BLM officials analyzing whether seismic activity, weathering behind Roan Plateau rockfall
Experts are saying a natural freeze-thaw process is the likely culprit behind a large rockfall that created two large black marks on the rock face of Roan Plateau late this week.
The natural freeze-thaw process occurs when water seeps into cracks, freezes and over time expands, causing rock and sediment to eventually corrode.
“What happens a lot of time through the winter is you have the thaw process that happens,” Bureau of Land Management Public Affairs Specialist Eric Coulter said. “Rocks can fracture and create a fall.”
Coulter said the black marks are located near — but not directly on — Anvil Points Mine, a massive subterranean naval oil shale mine that saw high productivity in the 1970s. In addition, the plateau, a feature of the Piceance Basin, was the focal point of producing billions of dollars in energy development revenue.
But weathering isn’t the only possible cause behind the black marks. BLM officials are also analyzing the possibility of a recent small-magnitude earthquake causing the rockfall.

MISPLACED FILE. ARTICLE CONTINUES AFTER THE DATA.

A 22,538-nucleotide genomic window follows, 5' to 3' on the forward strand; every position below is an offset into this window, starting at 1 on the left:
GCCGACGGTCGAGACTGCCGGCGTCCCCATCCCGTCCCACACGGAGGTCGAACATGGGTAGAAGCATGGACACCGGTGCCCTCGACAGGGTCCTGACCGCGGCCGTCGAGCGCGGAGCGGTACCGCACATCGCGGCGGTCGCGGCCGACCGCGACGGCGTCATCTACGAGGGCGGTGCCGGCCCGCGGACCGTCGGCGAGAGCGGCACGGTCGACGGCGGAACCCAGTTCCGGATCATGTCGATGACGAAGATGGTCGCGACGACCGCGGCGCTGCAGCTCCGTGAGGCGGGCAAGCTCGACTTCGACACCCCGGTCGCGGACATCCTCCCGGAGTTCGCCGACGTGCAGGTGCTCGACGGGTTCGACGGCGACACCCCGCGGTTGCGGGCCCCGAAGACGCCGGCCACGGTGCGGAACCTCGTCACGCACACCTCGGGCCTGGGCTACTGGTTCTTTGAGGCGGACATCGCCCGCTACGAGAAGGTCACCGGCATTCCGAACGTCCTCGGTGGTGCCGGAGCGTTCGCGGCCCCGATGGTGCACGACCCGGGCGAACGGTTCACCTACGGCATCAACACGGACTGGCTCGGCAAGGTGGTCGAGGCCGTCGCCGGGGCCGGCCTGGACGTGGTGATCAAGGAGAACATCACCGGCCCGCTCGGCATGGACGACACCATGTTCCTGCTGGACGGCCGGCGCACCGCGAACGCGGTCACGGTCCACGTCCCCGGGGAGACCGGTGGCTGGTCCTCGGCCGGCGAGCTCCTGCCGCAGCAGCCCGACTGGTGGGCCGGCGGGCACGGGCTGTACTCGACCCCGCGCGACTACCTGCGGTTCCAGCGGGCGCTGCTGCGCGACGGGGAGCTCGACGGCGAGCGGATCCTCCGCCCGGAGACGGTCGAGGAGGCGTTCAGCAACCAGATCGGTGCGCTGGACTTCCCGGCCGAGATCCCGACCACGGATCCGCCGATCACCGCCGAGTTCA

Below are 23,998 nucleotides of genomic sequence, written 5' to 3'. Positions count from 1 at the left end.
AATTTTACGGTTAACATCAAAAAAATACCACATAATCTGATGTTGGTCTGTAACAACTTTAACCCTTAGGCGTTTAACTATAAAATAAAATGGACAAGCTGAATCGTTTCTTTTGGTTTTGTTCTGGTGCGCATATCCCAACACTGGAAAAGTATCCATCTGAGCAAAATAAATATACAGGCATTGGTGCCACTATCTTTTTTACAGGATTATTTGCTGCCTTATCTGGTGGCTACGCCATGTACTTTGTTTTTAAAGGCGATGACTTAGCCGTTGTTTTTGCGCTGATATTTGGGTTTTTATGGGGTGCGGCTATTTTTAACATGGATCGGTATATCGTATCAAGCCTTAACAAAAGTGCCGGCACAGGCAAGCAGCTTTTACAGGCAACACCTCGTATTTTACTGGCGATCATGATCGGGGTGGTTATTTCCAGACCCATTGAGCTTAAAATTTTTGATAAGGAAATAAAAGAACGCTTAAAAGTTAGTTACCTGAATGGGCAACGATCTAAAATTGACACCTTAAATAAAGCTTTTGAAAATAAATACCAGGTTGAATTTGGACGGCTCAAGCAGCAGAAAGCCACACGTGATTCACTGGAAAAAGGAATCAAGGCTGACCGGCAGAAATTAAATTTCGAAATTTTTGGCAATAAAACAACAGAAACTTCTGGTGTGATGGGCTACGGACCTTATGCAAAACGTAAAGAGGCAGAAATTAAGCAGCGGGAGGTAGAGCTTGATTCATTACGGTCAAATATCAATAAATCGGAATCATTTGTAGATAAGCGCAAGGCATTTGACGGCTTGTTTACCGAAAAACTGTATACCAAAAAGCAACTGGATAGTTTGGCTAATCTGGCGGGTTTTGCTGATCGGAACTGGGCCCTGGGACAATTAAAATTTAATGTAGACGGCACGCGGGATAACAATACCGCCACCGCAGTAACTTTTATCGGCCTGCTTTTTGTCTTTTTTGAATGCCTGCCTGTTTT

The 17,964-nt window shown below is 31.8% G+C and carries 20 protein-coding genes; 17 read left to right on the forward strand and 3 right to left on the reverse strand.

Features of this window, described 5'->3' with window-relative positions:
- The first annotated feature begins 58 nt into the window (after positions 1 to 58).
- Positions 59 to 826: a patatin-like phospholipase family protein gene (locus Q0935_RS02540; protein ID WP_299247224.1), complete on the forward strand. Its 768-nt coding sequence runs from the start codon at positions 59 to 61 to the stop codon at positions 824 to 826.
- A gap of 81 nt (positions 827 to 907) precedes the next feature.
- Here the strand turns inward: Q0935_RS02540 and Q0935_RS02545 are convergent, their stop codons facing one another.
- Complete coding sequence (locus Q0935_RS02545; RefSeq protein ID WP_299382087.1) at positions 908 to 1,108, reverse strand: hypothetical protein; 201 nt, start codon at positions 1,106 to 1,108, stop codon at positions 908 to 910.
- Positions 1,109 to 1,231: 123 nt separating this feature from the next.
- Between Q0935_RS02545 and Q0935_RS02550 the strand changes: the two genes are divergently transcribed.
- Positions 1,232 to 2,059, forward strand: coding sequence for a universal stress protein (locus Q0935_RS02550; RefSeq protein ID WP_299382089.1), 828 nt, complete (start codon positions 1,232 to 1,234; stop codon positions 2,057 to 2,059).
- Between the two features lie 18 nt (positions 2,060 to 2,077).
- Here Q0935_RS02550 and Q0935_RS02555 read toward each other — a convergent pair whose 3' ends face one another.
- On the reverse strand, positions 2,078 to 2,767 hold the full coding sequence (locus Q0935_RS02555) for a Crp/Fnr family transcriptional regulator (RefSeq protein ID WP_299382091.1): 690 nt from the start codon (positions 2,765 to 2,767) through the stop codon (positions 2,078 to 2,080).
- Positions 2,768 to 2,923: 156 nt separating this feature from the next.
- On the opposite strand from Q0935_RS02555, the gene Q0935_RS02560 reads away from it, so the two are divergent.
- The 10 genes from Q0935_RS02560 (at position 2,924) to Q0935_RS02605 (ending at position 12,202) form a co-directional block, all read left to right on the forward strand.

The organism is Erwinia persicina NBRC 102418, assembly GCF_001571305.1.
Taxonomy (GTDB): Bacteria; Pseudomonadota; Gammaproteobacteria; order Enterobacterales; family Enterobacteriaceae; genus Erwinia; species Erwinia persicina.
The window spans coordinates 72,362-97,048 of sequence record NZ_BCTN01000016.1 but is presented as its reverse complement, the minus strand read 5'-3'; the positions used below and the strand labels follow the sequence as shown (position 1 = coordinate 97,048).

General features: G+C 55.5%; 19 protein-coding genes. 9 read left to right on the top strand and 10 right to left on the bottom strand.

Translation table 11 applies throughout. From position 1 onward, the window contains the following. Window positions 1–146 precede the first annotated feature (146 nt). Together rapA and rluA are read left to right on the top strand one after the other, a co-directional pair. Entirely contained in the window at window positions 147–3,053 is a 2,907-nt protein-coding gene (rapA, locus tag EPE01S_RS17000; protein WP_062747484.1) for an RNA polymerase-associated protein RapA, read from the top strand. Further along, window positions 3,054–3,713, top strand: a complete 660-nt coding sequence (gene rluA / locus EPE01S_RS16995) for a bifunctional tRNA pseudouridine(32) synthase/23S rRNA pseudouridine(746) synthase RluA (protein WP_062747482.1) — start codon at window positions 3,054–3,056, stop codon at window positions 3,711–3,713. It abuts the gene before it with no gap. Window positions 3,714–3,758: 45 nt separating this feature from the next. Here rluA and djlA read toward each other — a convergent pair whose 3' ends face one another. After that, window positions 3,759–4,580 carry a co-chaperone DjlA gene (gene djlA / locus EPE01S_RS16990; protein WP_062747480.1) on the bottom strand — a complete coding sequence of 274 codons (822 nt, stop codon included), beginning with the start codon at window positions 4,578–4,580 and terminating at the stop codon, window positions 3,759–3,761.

“We are aware of the earthquake,” Coulter said. “We’re not sure how much of an effect it had on (the rockfall) or if it was a result from the earthquake.”
According to an online earthquake tracker, the tremor occurred Monday.
“I had my filters set up for magnitude 2.5 or bigger,” Hazard Management and Resource Restoration Specialist Jessica Lopez Pearce said in an email. “This was a tiny one… magnitude 1.8.”
BLM officials continue to analyze and study the size of the black marks, the amount of tonnage produced from the fall and whether future hazards are possible, among other analyses.
“Until we’re able to kind of assess the current situation, we won’t know exactly,” Coulter said.
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